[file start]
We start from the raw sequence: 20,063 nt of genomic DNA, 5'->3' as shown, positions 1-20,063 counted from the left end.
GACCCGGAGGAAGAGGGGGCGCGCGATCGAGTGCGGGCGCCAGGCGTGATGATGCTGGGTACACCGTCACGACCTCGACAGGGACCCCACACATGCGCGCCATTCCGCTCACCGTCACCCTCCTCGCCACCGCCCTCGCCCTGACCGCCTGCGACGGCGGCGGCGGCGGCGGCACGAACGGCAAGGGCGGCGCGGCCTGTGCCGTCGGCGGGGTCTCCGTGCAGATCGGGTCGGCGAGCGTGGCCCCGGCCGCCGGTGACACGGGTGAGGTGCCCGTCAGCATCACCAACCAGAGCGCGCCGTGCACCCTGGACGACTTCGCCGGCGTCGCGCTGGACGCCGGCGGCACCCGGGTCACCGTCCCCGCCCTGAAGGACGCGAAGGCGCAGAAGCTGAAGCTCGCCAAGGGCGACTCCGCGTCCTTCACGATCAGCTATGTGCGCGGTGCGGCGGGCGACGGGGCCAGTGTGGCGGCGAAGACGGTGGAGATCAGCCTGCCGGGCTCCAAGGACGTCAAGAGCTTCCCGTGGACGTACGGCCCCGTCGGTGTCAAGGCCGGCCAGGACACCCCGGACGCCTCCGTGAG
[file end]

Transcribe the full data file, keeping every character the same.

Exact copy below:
We start from the raw sequence: 20,063 nt of genomic DNA, 5'->3' as shown, positions 1-20,063 counted from the left end.
GACCCGGAGGAAGAGGGGGCGCGCGATCGAGTGCGGGCGCCAGGCGTGATGATGCTGGGTACACCGTCACGACCTCGACAGGGACCCCACACATGCGCGCCATTCCGCTCACCGTCACCCTCCTCGCCACCGCCCTCGCCCTGACCGCCTGCGACGGCGGCGGCGGCGGCGGCACGAACGGCAAGGGCGGCGCGGCCTGTGCCGTCGGCGGGGTCTCCGTGCAGATCGGGTCGGCGAGCGTGGCCCCGGCCGCCGGTGACACGGGTGAGGTGCCCGTCAGCATCACCAACCAGAGCGCGCCGTGCACCCTGGACGACTTCGCCGGCGTCGCGCTGGACGCCGGCGGCACCCGGGTCACCGTCCCCGCCCTGAAGGACGCGAAGGCGCAGAAGCTGAAGCTCGCCAAGGGCGACTCCGCGTCCTTCACGATCAGCTATGTGCGCGGTGCGGCGGGCGACGGGGCCAGTGTGGCGGCGAAGACGGTGGAGATCAGCCTGCCGGGCTCCAAGGACGTCAAGAGCTTCCCGTGGACGTACGGCCCCGTCGGTGTCAAGGCCGGCCAGGACACCCCGGACGCCTCCGTGAG